MJ: Pre-stretched canvas is expensive.

MM: Exactly, and they look so much nicer when you stretch them yourself.


Max Mahn is a printer and illustrator working between Montana and Wyoming. He received his BFA from the University of Montana and is the founder of Twin Home Prints.

Miles Jochem was born in Pocatello, Idaho, but escaped to the (relative) leftist metropolis of Bozeman, Montana, after second grade. He graduated from Bozeman High School, attended Reed College in Portland, Oregon, and witnessed the empirically determined final years of Portland being “cool” before its ultimate surrender to overpaid tech bros who think they like art. After stints as a kayak guide and bread delivery driver, he returned to Montana to pursue degrees in literary analysis and poetry. His other interests include hiking, hiking with dogs, skiing, and the killing and eating of Montana’s native deer population. 

 

CUTBANK INTERVIEWS: Sarah Aswell

A Conversation with Sarah Aswell 

by Miranda Morgan

Sarah Aswell writes for  The New Yorker, McSweeney’s, Scary Mommy, MAD Magazine , and  Reductress .

Sarah Aswell writes for The New Yorker, McSweeney’s, Scary Mommy, MAD Magazine, and Reductress.

A few months ago, I had the pleasure of sharing a cup of tea and conversation with local writer, comedian, and University of Montana MFA graduate, Sarah Aswell. After seeing Sarah perform stand-up as Mother Theresa and fangirling over her impeccable timing and deadpan delivery, I knew I had to meet her. We talked about life after an MFA program, fostering fake confidence, fire trucks, the relationship between stand-up and writing, and what the stand-up comedy scene needs now. 


Miranda Morgan: Did you write humorous pieces when you were at the University of Montana’s MFA program? From my experience, humor writing seems to be punished in MFA programs—what are your thoughts? 

Sarah Aswell: It does! Since I was a kid, I’ve liked writing funny stuff. When I was 10, I would write these fake newspapers, like the Onion, except for 10-year-olds. In college, I had a humor column. It was kind of inspired by Dave Barry who was a humor writer in the 80s and 90s. When I went to graduate school though, I felt like I had to be serious. Not only was this a serious commitment I was making to my writing career (it was really expensive because I didn’t have a teaching assistantship) but the atmosphere was much more serious as well. So, I tried to be a serious fiction writer, and it didn’t go well. Have you ever done something you thought you wanted to do, but as soon as you started doing it, you realized it wasn’t for you? It’s like your whole spirit rebels against it. You don’t try as hard, you kind of hurt yourself. Some of my stories were funny, but they weren’t very good.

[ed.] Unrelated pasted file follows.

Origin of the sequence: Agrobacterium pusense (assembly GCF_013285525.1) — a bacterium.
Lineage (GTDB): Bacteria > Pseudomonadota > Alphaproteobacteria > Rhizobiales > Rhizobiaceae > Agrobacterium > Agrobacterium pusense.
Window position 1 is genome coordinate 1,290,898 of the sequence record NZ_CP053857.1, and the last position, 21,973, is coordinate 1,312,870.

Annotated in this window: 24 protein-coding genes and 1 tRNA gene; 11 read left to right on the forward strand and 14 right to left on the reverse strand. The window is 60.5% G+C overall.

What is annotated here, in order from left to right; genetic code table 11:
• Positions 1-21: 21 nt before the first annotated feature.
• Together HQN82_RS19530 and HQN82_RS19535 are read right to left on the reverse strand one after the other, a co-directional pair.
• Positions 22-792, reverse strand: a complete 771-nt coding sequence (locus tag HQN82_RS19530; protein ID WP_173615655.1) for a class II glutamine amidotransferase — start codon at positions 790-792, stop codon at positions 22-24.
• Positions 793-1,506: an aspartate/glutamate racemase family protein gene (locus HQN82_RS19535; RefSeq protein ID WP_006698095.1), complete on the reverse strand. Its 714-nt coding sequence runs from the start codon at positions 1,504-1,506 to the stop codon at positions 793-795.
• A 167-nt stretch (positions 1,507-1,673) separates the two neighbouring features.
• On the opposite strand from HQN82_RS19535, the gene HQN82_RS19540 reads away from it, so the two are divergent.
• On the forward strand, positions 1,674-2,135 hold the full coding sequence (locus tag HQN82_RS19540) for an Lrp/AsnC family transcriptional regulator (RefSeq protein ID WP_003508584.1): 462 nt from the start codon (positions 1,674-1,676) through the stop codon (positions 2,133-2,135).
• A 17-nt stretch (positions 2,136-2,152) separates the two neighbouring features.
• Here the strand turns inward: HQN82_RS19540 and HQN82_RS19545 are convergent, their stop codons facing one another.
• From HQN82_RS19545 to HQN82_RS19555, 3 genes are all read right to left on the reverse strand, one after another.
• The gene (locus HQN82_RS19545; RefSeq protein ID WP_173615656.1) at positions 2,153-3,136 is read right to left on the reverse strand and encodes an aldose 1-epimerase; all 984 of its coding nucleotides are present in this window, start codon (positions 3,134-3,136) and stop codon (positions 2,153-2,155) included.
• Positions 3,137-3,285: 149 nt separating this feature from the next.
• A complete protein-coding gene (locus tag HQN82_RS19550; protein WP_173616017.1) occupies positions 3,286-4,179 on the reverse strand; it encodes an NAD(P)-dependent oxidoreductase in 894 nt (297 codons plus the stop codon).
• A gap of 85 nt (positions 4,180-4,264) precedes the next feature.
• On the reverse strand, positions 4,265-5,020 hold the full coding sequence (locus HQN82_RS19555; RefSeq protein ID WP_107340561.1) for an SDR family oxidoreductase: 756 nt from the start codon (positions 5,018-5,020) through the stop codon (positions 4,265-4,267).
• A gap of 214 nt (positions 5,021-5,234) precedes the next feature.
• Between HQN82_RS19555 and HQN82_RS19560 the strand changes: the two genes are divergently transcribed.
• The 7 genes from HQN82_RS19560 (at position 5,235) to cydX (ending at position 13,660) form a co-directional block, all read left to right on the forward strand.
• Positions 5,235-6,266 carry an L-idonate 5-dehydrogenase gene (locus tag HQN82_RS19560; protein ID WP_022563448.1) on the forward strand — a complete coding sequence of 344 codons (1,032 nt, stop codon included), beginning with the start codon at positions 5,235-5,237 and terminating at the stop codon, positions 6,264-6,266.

I kind of discovered I wasn’t a great fiction writer in the MFA program which was a tough lesson to learn. I’d get feedback on my stories that would say, “This story would be stronger if you eliminated the talking parrot,” and I’d be like, “No! The talking parrot was the only part I liked about it!” I took an experimental writing class with Kevin Canty where we could have a lot more fun and be surreal—that’s when I really enjoyed writing. I think all of the pieces I’ve done for the New Yorker have directly been inspired by that class. These flights of fancy, just thinking about things in the abstract—like, “Oh, I’m going to write from the point of view of a knife.” And it’s okay! Because in humor it’s okay to be silly or weird. It’s not judged that way. 

 

MM: I wrote a piece about a really bad Tinder date I went on in LA, and it was totally destroyed in workshop because everyone was like, “Well, what’s the larger commentary? This should say something about dating culture, what’s the significance here?” I just wanted it to be a funny thing. 

SA: I want to say two things about that. I feel like women are often told two separate things that are contradictions. First, women are told to just lighten up. “Why don’t you smile more? Why are you so serious?” We’re punished for being serious, and at the same time, if we’re goofy or silly, we’re told, “Well, that’s meaningless, that doesn’t have value.” We’re told we don’t have value whether or not we’re trying to be funny. It sucks. I also want to argue that humor writing can be super serious and super important. There are a couple of women doing that right now. Alexandria Petri has a humor column in the Washington Post and she’s extremely funny, but since the current administration came in in 2016, she’s written some really funny political commentary that also makes you cry. She had a piece two days ago about Brett Kavanaugh, “Some Interpersonal Verbs, Conjugated by Gender”. It shows that humor can do heavy lifting. A lot of my stuff is just silly, and that’s okay. We should have an escape. I give you permission to write that piece. 

“Women are told to just lighten up. ‘Why don’t you smile more? Why are you so serious?’ We’re punished for being serious, and at the same time, if we’re goofy or silly, we’re told, ‘Well, that’s meaningless, that doesn’t have value.’ We’re told we don’t have value whether or not we’re trying to be funny.”

 

MM: Thank you. Do you think humor writing has limitations? Or perhaps it’s able to access subject matter in a more direct and unflinching way because of the guise of humor?